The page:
Christie feud with Trump's son-in-law led to transition team shakeup: report
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New Jersey Gov. Chris Christie’s removal from leadership of President-elect Donald TrumpDonald TrumpBiden heading to Kansas City to promote infrastructure package Trump calls Milley a 'f---ing idiot' over Afghanistan withdrawal First rally for far-right French candidate Zemmour prompts protests, violence MORE’s transition team came after battles with Trump’s son-in-law, Politico reported Friday night.
 
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Trump on Friday announced that Christie would be replaced as head of the campaign's transition team by Vice President-elect Mike PenceMichael (Mike) Richard PenceFormer Sen. Bob Dole dies at 98 Haley has 'positive' meeting with Trump Haley hits the stump in South Carolina MORE.
 
The announcement also noted that three of Trump’s children would be on the transition team, as well as Jared Kushner, husband of Trump’s daughter Ivanka Trump.
 
Kushner’s rocky relationship with Christie and prominence in the Trump family inner circle helped lead to Christie’s removal, the report said.
 
Reports emerged in June that Kushner had opposed choosing Christie as Trump's running mate. Christie denied that he and Kushner were feuding at the time.
 
Christie prosecuted Kushner's father, Charles Kushner, in 2004 when he served as U.S. Attorney for the District of New Jersey. The elder Kushner pleaded guilty to "crimes of greed, power, and excess," according to the New York Times.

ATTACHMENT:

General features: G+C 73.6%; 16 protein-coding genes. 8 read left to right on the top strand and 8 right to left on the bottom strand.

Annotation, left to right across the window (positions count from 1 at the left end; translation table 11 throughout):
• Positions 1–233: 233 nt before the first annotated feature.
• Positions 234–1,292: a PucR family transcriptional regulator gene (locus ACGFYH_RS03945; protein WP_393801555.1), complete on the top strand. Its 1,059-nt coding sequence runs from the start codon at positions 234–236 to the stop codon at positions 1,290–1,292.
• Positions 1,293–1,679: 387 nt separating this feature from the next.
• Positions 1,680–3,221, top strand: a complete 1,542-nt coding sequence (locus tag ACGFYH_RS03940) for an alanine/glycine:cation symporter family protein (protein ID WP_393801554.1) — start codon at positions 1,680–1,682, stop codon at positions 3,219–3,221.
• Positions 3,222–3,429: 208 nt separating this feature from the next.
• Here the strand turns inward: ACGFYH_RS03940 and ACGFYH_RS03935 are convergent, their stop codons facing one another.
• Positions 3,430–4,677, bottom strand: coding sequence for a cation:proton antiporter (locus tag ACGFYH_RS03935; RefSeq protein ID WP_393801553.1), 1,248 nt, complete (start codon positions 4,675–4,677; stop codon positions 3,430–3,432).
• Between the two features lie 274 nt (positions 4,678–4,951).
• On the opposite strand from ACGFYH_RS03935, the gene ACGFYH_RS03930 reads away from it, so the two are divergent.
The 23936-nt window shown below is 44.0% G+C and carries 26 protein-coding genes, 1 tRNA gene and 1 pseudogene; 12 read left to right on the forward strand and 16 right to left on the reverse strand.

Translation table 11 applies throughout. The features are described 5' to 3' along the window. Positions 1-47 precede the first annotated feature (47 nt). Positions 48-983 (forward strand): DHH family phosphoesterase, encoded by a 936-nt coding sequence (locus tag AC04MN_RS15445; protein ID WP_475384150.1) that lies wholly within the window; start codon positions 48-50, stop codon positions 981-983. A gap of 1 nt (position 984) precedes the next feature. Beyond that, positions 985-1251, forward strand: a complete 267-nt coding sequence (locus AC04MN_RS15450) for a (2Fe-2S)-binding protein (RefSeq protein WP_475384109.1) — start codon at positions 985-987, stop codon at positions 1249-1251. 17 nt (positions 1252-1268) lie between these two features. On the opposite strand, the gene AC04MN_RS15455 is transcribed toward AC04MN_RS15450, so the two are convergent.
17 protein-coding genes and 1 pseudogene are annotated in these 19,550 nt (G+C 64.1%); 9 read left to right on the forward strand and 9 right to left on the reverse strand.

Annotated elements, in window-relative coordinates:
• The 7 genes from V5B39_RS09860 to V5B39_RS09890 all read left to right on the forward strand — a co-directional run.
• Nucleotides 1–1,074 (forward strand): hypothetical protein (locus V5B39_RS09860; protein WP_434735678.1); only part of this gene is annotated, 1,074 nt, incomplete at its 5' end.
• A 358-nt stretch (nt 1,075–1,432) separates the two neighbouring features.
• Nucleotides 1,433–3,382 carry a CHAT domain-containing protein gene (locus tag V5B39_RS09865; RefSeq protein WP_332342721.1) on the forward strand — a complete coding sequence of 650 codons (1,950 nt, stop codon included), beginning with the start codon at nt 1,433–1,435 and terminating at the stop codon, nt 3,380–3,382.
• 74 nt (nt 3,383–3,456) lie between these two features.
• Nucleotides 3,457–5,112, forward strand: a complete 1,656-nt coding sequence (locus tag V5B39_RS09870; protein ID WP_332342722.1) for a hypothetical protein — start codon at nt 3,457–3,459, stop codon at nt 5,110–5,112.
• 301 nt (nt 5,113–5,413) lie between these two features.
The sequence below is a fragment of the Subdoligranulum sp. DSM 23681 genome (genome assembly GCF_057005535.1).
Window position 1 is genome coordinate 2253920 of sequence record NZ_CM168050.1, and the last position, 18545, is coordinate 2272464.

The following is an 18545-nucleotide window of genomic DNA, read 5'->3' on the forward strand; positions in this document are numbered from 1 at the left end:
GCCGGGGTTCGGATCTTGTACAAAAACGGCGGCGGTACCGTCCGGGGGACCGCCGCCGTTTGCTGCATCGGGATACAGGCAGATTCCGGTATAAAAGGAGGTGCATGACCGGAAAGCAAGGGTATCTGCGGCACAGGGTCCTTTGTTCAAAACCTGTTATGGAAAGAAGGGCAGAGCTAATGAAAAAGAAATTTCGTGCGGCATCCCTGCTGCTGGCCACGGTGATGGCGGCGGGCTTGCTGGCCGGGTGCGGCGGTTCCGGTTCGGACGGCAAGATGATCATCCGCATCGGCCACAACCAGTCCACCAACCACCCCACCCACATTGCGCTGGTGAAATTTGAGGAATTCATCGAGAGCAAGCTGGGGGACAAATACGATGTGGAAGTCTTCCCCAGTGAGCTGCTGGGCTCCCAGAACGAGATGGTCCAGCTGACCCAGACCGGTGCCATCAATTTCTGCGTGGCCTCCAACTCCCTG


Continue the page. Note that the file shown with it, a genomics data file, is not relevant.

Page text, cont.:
Sources told Politico that Christie’s aides clashed with Kushner in recent days.
 
“The Christie people are from New Jersey, they act like they’re in charge, and Jared Kushner is like, ‘You're not really in charge,' " the source said.
 
Trump communications adviser Jason Miller told Politico that the changes were reflective of a team planning to work for the American people and to change Washington.
 
"Anybody seeing today's news about the appointment of Vice President-elect Mike Pence to run the Presidential Transition Team realizes that President-elect Donald J. Trump is serious about changing Washington whether the town likes it or not," he said. 
 
"This might ruffle the delicate sensitivities of the well-heeled two-martini lunch set, but President-elect Trump isn't fighting for them, he's fighting for the hard-working men and women outside the Beltway who don't care for insider bickering," Miller added.